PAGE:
ChatGPT’s Dark Side: An Endless Supply of Polymorphic Malware

CyberArk researchers are warning that OpenAI’s popular new AI tool ChatGPT can be used to create polymorphic malware.

“[ChatGPT]’s impressive features offer fast and intuitive code examples, which are incredibly beneficial for anyone in the software business,” CyberArk researchers Eran Shimony and Omer Tsarfati wrote this week in a blog post that was itself apparently written by AI. “However, we find that its ability to write sophisticated malware that holds no malicious code is also quite advanced.”

While ChatGPT’s built-in content filters are intended to prevent it from helping to create malware, the researchers were quickly able to bypass those filters by repeating and rephrasing their requests – and when they used the API rather than the web version, no content filter was applied at all.

Worse, the researchers found, ChatGPT can take the code produced and repeatedly mutate it, creating multiple versions of the same threat. “By continuously querying the chatbot and receiving a unique piece of code each time, it is possible to create a polymorphic program that is highly evasive and difficult to detect,” they wrote.

Also read: ChatGPT: A Brave New World for Cybersecurity

Generating Highly Evasive Malware

And even worse, the researchers suggest the ChatGPT API could be leveraged within the malware itself, delivering modules to perform different actions as needed. “This results in polymorphic malware that does not exhibit malicious behavior while stored on disk and often does not contain suspicious logic while in memory,” they wrote.

“This high level of modularity and adaptability makes it highly evasive to security products that rely on signature-based detection and will be able to bypass measures such as Anti-Malware Scanning Interface (AMSI),” the researchers added.

Finally, Shimony and Tsarfati advised, “It’s important to remember, this is not just a hypothetical scenario but a very real concern. This is a field that is constantly evolving, and as such, it’s essential to stay informed and vigilant.”

Despite the placement of Shimony’s and Tsarfati’s names at the top of the page, the post itself ends with a note stating, “This blog post was written by me (an AI).”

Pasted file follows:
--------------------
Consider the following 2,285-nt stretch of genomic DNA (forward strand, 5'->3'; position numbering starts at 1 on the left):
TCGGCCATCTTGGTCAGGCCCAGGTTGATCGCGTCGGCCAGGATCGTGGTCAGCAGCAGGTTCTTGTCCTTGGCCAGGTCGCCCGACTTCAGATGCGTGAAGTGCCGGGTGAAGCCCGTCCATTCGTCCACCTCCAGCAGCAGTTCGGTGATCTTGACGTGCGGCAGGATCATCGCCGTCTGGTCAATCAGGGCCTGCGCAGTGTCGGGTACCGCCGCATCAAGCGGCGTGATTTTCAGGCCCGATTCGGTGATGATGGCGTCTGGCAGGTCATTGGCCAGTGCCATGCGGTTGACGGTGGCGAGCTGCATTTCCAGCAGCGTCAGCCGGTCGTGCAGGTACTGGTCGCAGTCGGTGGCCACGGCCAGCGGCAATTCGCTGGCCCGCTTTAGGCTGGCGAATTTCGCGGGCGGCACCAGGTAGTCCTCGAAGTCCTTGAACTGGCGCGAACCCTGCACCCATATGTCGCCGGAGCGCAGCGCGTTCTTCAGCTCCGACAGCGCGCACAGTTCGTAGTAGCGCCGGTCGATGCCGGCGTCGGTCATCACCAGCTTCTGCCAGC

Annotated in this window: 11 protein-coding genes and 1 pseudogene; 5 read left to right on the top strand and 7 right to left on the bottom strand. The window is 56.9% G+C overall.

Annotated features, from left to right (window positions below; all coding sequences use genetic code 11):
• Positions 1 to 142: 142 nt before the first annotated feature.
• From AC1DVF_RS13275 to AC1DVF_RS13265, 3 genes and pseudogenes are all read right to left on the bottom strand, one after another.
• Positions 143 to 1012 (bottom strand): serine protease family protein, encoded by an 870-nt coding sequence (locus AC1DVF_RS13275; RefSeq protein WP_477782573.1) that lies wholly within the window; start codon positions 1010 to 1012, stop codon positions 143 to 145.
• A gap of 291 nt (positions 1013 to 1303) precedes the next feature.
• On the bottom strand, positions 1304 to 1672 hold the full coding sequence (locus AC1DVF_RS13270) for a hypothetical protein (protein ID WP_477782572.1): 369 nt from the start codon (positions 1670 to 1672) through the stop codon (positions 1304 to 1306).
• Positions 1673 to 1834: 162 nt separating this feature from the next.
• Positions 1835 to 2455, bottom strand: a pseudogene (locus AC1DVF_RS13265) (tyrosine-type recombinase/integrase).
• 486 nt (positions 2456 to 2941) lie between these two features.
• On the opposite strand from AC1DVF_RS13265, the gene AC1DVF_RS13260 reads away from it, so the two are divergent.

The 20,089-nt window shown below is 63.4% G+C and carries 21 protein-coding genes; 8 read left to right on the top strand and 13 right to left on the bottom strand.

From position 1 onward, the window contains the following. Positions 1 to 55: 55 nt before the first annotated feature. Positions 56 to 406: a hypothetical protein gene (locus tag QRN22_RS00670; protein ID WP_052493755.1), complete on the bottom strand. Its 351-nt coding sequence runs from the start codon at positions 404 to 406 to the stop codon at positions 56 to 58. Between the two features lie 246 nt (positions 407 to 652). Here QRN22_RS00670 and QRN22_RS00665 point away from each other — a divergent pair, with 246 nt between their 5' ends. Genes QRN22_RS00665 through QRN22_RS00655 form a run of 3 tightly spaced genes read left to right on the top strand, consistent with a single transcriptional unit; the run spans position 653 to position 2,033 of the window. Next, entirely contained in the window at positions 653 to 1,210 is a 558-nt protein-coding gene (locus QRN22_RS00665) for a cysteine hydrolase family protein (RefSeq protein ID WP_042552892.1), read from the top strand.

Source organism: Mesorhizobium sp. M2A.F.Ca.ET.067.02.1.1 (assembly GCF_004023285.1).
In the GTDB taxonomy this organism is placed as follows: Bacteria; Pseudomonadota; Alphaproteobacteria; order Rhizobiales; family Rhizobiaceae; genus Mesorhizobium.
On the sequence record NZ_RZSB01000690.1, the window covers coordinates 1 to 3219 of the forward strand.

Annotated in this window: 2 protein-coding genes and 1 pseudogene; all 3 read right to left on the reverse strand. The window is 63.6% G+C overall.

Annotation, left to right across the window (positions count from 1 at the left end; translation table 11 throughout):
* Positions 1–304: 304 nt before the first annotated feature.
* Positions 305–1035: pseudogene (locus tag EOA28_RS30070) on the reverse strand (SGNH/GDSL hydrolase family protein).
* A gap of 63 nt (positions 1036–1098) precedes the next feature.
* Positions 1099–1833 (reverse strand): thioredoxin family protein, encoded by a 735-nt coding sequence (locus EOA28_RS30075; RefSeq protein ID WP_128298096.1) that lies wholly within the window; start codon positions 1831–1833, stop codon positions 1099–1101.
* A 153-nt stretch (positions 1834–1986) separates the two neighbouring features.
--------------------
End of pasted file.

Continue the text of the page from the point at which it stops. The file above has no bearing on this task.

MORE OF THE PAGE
ChatGPT malware

Russian Hackers Discussing ChatGPT

Check Point Research separately warned that Russian cybercriminals on online forums are actively discussing how to circumvent ChatGPT’s restrictions, sharing ways to pay for upgraded access using stolen credit cards, to access ChatGPT despite geofenced restrictions, and to use online SMS services to register with OpenAI.

“We believe these hackers are most likely trying to implement and test ChatGPT [for] their day-to-day criminal operations,” the researchers wrote. “Cybercriminals are growing more and more interested in ChatGPT, because the AI technology behind it can make a hacker more cost-efficient.”

Also read: AI & ML Cybersecurity: The Latest Battleground for Attackers & Defenders

How to Respond to the ChatGPT Threat

Inversion6 CISO Jack Nichelson told eSecurity Planet by email that organizations need to take proactive steps to mitigate the potential threat from malicious use of AI models. “This includes investing in security research and development, proper security configuration and regular testing, and implementing monitoring systems to detect and prevent malicious use,” he said.

The emergence of AI-assisted coding, Nichelson said, is a new reality that companies have to accept and respond to. “The ability to reduce or even automate the development process using AI is a double-edged sword, and it’s important for organizations to stay ahead of the curve by investing in security research and development,” he said.

It’s also important to note, he added, that ChatGPT isn’t the only AI language model that presents this potential threat – others, such as GPT-3, could do the same. “Therefore, it is important for organizations to stay informed about the latest advancements in AI and its potential risks,” Nichelson said.

Read next: AI in Cybersecurity: How It Works

Jeff Goldman
Jeff Goldman
Jeff Goldman has been a technology journalist for more than 20 years and an eSecurity Planet contributor since 2009.

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